Israeli Defense Minister Ehud Barak pushed back against comments by ex-Mossad chief Meir Dagan who had made waves by publicly asserting that, referring to Iran’s nuclear program, “An aerial strike on the reactors is a dumb idea that has no benefit.” Challenging Dagan, Barak said, “Any ability to disperse the ambiguousness surrounding the issue of Iran” hurts Israel’s ability to defend itself against Iran, adding that the military option must remain on the table if international efforts to stop Iran’s nuclear program are to be effective.
Barak emphasized the importance of ambiguity in deterrence and clarified Israel’s position on a military strike. “There is no decision to attack Iran,” he said, adding, “We don’t make decisions beforehand for hypothetical situations. I don’t think that anyone would be happy to pull the trigger on a military operation against Iran.”
While Israeli Prime Minister Benjamin Netanyahu’s government has been pushing hard to keep the threat of a military strike on Iran’s nuclear facilities “on the table,” members of Israel’s security elite have been lining up against an attack. In a recent tally, eight of the 18 former heads of Israel’s security services are working against Netanyahu’s stance on Iran and another four have expressed alarm over the possible drumbeat to war.
Dagan warned an audience at Hebrew University last month that “Any strike against that [the civilian program] is an illegal act according to international law” and that an attack was “the stupidest thing I have ever heard.”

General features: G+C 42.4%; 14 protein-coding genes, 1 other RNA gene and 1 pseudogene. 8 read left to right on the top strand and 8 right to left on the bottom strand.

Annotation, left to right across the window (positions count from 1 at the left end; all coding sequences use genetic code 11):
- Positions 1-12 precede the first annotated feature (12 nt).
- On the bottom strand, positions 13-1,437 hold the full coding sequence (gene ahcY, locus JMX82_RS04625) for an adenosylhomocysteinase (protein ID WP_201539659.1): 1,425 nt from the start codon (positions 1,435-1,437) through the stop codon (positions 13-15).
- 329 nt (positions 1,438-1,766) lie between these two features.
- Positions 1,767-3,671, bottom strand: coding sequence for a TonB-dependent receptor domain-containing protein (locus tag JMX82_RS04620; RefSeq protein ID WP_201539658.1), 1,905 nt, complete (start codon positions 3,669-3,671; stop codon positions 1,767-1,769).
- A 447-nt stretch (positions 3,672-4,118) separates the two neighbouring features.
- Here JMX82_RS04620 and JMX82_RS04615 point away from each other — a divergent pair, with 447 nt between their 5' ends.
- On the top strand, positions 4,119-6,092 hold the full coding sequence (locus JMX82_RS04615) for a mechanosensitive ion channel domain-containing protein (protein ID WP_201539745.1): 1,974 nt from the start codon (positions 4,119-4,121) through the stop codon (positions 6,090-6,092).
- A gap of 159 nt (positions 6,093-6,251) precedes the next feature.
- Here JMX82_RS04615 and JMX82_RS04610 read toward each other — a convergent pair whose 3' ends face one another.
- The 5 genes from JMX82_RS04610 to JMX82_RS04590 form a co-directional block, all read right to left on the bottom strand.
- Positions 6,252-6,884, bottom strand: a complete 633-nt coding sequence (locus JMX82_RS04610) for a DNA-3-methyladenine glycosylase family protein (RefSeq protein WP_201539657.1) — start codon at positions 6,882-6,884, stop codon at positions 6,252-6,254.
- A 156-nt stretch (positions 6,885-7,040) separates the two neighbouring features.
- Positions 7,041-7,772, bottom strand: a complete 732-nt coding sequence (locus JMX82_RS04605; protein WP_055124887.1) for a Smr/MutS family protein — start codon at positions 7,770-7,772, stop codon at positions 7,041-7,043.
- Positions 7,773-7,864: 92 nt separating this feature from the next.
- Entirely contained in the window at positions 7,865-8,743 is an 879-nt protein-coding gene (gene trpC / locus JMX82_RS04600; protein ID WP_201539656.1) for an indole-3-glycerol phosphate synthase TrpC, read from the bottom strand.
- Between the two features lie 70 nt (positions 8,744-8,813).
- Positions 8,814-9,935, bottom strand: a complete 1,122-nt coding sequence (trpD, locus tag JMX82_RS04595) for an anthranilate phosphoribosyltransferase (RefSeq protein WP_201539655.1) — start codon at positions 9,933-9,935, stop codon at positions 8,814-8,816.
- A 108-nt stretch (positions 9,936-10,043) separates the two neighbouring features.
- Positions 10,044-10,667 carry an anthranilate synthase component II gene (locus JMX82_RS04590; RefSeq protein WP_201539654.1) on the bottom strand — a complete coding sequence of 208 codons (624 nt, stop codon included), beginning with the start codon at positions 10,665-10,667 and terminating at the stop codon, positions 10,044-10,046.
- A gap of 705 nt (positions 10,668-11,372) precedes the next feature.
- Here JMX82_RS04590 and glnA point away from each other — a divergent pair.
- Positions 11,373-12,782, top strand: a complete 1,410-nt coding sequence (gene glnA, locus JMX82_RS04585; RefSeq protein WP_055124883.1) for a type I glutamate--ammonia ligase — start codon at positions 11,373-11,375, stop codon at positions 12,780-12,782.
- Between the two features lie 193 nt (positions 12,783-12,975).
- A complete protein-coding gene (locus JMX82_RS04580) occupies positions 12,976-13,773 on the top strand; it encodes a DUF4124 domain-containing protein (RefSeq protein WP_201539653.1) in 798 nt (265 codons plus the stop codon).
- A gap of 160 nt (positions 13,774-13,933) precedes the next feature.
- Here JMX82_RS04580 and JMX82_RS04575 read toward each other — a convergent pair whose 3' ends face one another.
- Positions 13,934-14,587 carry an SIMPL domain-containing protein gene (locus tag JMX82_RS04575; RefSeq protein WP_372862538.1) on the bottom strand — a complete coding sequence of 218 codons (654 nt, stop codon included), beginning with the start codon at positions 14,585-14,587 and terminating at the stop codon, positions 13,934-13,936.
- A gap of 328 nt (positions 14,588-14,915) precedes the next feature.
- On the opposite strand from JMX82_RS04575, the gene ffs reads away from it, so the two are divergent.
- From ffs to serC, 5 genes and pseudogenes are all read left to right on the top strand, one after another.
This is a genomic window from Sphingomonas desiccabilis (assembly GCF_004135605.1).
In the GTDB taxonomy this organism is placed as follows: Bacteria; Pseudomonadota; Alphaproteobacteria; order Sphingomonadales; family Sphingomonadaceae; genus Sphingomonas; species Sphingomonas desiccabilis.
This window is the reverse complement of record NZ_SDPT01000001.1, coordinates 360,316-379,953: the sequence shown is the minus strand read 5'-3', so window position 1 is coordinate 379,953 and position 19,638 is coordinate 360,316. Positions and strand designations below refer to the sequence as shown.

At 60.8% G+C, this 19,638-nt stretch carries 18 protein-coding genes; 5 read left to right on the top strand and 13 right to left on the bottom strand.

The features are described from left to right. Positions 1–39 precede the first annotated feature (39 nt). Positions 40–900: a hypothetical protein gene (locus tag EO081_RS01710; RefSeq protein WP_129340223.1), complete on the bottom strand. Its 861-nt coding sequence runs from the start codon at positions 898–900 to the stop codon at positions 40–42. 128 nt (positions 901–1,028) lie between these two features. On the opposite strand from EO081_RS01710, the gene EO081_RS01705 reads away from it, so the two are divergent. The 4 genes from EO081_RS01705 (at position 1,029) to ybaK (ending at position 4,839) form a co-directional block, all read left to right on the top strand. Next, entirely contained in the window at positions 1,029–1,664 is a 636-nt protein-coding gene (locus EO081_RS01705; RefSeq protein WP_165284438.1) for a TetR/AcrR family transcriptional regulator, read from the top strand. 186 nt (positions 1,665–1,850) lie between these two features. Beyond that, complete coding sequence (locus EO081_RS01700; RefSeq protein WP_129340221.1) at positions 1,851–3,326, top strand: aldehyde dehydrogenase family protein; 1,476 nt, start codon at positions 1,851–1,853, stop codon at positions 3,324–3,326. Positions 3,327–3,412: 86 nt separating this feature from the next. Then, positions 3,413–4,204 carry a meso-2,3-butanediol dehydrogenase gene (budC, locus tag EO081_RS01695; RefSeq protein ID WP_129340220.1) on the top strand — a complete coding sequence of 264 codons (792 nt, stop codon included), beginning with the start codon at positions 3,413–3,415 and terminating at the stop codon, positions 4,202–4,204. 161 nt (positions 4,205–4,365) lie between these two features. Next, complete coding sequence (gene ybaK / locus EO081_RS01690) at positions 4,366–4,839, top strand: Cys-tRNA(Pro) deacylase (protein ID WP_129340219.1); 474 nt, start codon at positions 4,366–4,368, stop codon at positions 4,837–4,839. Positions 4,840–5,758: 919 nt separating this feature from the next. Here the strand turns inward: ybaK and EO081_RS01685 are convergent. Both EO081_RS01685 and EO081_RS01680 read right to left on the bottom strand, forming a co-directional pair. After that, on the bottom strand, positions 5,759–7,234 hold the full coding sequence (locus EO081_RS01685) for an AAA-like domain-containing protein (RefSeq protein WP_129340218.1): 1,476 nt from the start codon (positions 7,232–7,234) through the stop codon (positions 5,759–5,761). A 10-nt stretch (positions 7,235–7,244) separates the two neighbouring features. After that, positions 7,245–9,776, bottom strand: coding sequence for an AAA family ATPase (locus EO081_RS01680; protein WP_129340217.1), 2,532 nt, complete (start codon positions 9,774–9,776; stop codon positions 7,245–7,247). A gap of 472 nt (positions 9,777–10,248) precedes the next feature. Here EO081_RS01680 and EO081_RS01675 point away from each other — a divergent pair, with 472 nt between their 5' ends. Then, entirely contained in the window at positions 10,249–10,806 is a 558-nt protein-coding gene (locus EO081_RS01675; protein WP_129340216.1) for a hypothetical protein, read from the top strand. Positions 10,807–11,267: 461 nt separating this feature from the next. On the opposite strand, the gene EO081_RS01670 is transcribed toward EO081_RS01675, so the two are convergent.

Indeed this distinction between Iran’s civilian and potential military program has caused a great deal of confusion in recent months. The 2011 NIE, despite near constant pressure from Iran hawks to renounce the 2007 NIE, reportedly finds no clear evidence of an Iranian nuclear weapons program — that is a nuclear program with components that have no possible civilian use (e.g. warhead design). That is not to say that Iran doesn’t seek a nuclear weapon but the evidence available to the 16 agencies that make up the U.S. intelligence community did not offer proof that a nuclear weapons program was being conducted alongside the civilian program.
Both the 2007 NIE and recent comments by Director of National Intelligence James Clapper present a consistent message that there is little conclusive evidence that Iran has decided to pursue a nuclear weapons program.
The 2007 NIE said:
Iranian entities are continuing to develop a range of technical capabilities that could be applied to producing nuclear weapons, if a decision is made to do so.
Clapper essentially repeated this point in statements made before Congress earlier this year. He said:
We continue to assess Iran keeping open the option to develop nuclear weapons in part by developing various nuclear capabilities that better position it to produce such weapons, should it choose to do so. We do not know, however, if Iran will eventually decide to build nuclear weapons.
New evidence released by the IAEA last month does offer hints that Iran is exploring some technologies that could be related to nuclear weapons but the agency’s allegations did not indicate that Iran was pursuing a full nuclear weapons program.
Barak’s comments about Dagan hurting Israel’s deterrence capability — a questionable statement considering Israel’s presumed second-strike nuclear capabilities — is clear evidence that Netanyahu’s government is threatened by any criticism, regardless of how salient, that questions the assumption that Iran has an active nuclear weapons program. Israel’s security elite and some in Washington are expressing growing concern that Netanyahu’s saber rattling could have disastrous consequences. Not the least of which being Iran, facing a threat of military action from Israel, choosing to pursue the construction of a nuclear warhead as a deterrent against perceived Israeli aggression.